Sleep is precious. If you don’t get a full, restful seven to eight hours of sleep, you wake up groggy and cranky, an undesirable feeling that only three cups of coffee can keep at bay. So when your hearing loss began causing insomnia, you were aghast.
Understandably so. But there’s something that can help, thankfully: a hearing aid. It’s possible that these little devices can help you get a sounder night sleep, according to recent surveys.
How is Sleep Impacted by Loss of Hearing?
Even though you feel fatigued all day and are exhausted by bedtime, you still toss and turn and have a difficult time falling asleep. All of these issues started around the same time you also began to notice that your mobile phone, radio, and television were becoming difficult to hear.
Come to find out, you’re not imagining things. It’s well documented that individuals who have hearing loss often have a hard time falling asleep, but exactly why is not well recognized. Some theories have been put forward:
- Hearing loss is connected to depression, and your sleep cycle can be disrupted by chemical imbalances caused by depression. This makes it more difficult to fall asleep and stay asleep.
- Tinnitus can make you hear thumping, humming, and ringing and that noise can keep you awake at night. (Lack of sleep can also make your tinnitus worse, which then can cause stronger insomnia, it’s a vicious cycle).
- Your brain, when you have loss of hearing, strains to get stimulus where there isn’t any. If your brain is in overdrive trying to hear while you’re drifting off to sleep, your whole cycle could be disrupted (It’s the typical problem of not being able to get the brain to shut off).
Can Hearing Aids Help Your Sleep?
According to one study, 44% of individuals with hearing loss who don’t wear hearing aids reported being satisfied with their sleep in comparison to 59% sleep satisfaction from those who did use a hearing aid. So are hearing aids a sleep aid or what?
well, not quite. If you don’t suffer from hearing loss, a hearing aid can’t cure insomnia.
But if you are suffering from loss of hearing, your hearing aids can manage several concerns that could be worsening your insomnia:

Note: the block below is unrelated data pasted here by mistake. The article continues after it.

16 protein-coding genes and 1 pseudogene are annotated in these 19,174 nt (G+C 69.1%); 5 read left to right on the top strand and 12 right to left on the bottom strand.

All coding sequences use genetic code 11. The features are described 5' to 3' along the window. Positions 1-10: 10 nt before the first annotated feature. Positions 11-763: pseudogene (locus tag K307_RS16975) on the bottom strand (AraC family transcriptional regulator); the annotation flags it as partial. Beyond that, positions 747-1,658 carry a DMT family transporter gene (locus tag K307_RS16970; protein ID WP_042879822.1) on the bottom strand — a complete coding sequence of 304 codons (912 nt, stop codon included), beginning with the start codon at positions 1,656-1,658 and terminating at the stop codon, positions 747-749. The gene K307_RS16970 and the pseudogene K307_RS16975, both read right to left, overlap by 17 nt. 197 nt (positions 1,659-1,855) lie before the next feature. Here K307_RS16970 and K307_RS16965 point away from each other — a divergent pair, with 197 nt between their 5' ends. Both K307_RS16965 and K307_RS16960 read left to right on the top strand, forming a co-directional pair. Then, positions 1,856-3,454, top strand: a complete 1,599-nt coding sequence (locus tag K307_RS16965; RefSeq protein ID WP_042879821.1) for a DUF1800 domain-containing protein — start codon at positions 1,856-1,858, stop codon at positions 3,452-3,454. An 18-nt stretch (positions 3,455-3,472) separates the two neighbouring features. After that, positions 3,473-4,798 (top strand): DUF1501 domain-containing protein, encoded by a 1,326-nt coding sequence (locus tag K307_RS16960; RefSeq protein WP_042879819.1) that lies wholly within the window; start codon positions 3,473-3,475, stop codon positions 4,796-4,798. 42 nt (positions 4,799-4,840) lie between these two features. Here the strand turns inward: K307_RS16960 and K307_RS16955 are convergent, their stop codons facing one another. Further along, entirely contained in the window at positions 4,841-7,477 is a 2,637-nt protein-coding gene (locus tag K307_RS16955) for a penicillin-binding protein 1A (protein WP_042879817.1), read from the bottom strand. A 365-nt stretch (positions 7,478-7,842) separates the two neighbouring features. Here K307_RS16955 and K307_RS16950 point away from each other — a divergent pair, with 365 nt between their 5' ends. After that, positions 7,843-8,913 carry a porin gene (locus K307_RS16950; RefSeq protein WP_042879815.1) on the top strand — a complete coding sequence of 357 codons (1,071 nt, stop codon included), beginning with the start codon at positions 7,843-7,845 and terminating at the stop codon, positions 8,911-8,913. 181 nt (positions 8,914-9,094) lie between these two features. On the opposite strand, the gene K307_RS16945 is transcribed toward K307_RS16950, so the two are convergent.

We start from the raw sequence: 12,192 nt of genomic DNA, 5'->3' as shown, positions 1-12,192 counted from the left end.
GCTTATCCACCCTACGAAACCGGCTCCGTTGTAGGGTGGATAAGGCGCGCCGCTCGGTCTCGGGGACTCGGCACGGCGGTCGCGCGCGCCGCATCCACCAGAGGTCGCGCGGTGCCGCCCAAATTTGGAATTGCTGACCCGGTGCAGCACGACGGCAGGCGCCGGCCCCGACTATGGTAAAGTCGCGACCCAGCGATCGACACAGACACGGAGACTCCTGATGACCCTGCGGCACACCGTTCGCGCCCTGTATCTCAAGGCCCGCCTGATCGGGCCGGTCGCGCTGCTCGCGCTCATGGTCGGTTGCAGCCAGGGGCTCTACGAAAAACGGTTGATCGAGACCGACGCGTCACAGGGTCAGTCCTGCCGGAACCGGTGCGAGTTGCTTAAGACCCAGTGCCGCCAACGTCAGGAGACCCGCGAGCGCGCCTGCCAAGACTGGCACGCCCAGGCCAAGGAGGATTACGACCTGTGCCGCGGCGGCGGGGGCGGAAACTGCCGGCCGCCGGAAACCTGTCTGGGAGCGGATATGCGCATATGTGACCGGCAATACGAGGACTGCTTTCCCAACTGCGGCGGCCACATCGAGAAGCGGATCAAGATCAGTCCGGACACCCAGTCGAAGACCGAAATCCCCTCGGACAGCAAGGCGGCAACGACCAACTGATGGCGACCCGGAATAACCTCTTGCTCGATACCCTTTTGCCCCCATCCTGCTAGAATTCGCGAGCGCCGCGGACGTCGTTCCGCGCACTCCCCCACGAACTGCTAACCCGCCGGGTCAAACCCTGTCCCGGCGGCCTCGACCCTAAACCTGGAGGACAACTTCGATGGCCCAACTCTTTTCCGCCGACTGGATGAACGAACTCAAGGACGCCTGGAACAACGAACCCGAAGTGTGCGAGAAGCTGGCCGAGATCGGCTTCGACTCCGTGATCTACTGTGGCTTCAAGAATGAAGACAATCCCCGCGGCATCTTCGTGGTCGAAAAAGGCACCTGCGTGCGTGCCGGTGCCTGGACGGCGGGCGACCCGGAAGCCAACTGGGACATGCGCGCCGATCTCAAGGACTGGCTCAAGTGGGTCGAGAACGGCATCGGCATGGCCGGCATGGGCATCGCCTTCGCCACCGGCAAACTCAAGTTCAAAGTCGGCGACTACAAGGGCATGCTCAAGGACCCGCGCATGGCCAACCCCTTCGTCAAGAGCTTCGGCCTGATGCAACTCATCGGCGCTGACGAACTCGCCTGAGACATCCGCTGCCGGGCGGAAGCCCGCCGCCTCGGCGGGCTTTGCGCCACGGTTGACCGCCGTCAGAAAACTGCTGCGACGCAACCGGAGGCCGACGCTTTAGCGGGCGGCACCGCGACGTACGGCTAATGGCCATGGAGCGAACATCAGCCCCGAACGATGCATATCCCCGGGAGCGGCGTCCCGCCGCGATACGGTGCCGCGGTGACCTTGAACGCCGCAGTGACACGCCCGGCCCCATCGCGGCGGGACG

- Isolation: Your less likely to feel isolated and depressed if you can hook up with people in your social circle when you’re out and about. Relationships get easier with hearing aids (sleep cycle problems that cause “cabin fever” can also be lessened).
- Strain: The strain on your brain will effectively reduced by wearing hearing aids. And your brain won’t be as likely to strain while sleeping if it isn’t struggling all of the rest of the time.
- Tinnitus: Depending on the cause and nature of your tinnitus, hearing aids may provide a practical way of treating that ringing and buzzing. This can help short circuit that vicious cycle and help you get to sleep.
Getting Better Night Sleep With Hearing Aids
It’s not just how many hours you sleep that’s relevant here. In order for your sleep to be actually rejuvenating, it’s important that you achieve a targeted depth to your z’s. Hearing aids can enhance your ability to attain a restful nights sleep because hearing loss without hearing aids can reduce deep sleep.
It’s significant to note that while they’ll help improve your sleep, most hearing aids are not designated to be used at night. When you’re sleeping they won’t help your hearing (for example, you won’t hear your alarm clock more clearly). And your hearing aids can actually wear out faster if you use them at night. You get better sleep if you wear them during the day.
Go to Bed!
Sleep is valuable. Your immune system, your stress levels, and your ability to think clearly will all be helped by ample sleep. A decreased risk of heart disease and diabetes have also been linked to balanced sleep habits.
When your hearing loss begins to disrupt your sleep schedule, it’s not just a small irritation, insomnia can often cause serious health problems. Luckily, people report having better quality sleep when they use hearing aids.